Aron of Bulgaria

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Aron (Bulgarian: Арон) was a Bulgarian noble, brother of Emperor Samuel of Bulgaria and third son of komes Nicholas. After the fall of the eastern parts of the country under Byzantine occupation in 971, he and his three brothers David, Moses and Samuel continued the resistance to the west. They were called Cometopuli and ruled the country together, as the rightful heir to the throne, Boris II and Roman were imprisoned in Constantinople. The residence of Aron was Sofia situated on the main road between Constantinople and Western Europe. He had to defend the area from enemy invasions and attack the Byzantine territories in Thrace.

Treason and death[edit]

In 976 in the beginning the major campaign against the Byzantine Empire, the two eldest brothers David and Moses perished but the Bulgarians achieved great successes including the return of north-eastern Bulgaria. During that time, the Byzantine Emperor Basil II had to fight both the Bulgarians and the dangerous rebellion under Bardas Skleros and he turned the customary means of the Byzantine policy: conspiracy.

His attention concentrated to Aron, who was more dangerous at the time due to the proximity of his seat to Thrace; and because of his ambition to rule over Bulgaria alone which made an eventual peace profitable for both Aron and Basil. The Bulgarian noble asked for the Emperor's sister hand and Basil agreed but he tried to deceive Aron and sent him the wife of one of his nobles and the bishop of Sebasteia. However the attempted deceit was revealed and the bishop was killed, but the negotiations continued nonetheless. In the end Samuel learned of the secret negotiations and on 14 June 976 Aron together with all of his kin were executed in the vicinity of present-day Dupnitsa. Only his eldest son Ivan Vladislav, who eventually became the last Emperor of the Empire was spared due to the intervention of Samuel's son Gavril Radomir. Ivan Vladislav murdered his saviour 39 years later to avenge the death of his innocent siblings.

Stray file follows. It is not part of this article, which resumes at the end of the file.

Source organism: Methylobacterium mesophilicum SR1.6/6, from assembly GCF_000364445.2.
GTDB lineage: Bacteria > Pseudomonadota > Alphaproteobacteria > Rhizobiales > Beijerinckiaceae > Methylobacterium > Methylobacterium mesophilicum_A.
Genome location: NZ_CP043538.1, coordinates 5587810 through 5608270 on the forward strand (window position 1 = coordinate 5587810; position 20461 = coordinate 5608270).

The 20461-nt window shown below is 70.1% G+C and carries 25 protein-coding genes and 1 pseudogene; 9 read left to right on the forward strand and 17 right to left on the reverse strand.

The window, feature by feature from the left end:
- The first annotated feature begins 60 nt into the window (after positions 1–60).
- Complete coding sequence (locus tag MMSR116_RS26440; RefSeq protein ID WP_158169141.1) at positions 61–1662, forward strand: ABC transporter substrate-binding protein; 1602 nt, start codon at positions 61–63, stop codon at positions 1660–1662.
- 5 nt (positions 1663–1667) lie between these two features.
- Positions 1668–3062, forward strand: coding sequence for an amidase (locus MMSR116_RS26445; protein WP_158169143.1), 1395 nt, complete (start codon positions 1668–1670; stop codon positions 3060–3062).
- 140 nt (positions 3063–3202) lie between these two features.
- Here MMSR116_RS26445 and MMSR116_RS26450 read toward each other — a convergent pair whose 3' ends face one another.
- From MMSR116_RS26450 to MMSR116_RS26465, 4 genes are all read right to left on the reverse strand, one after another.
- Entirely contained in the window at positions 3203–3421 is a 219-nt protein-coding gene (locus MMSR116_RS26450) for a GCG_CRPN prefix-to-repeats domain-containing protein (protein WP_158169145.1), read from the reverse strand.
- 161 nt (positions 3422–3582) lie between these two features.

Family tree[edit]

of Armenia
of Bulgaria
Kosara of Bulgaria

Another theory[edit]

For more details on this topic, see David of Bulgaria § Another theory.

However, there's also another version about Aron's origin.[1] According to this version, Simeon I of Bulgaria had several children. One of them was Ivan who married to an Armenian in Caesarea. Aron and his brother Moses were Ivan’s sons.


  1. ^ Nicholas Adontz. Samuel l'Armenien, Roi des Bulgares. Bruxelles, Palais des academies, 1938. Published also in: Etudes Armeno-Byzantines. Livraria Bertrand. Lisbonne, 1965, Pp. 347 - 407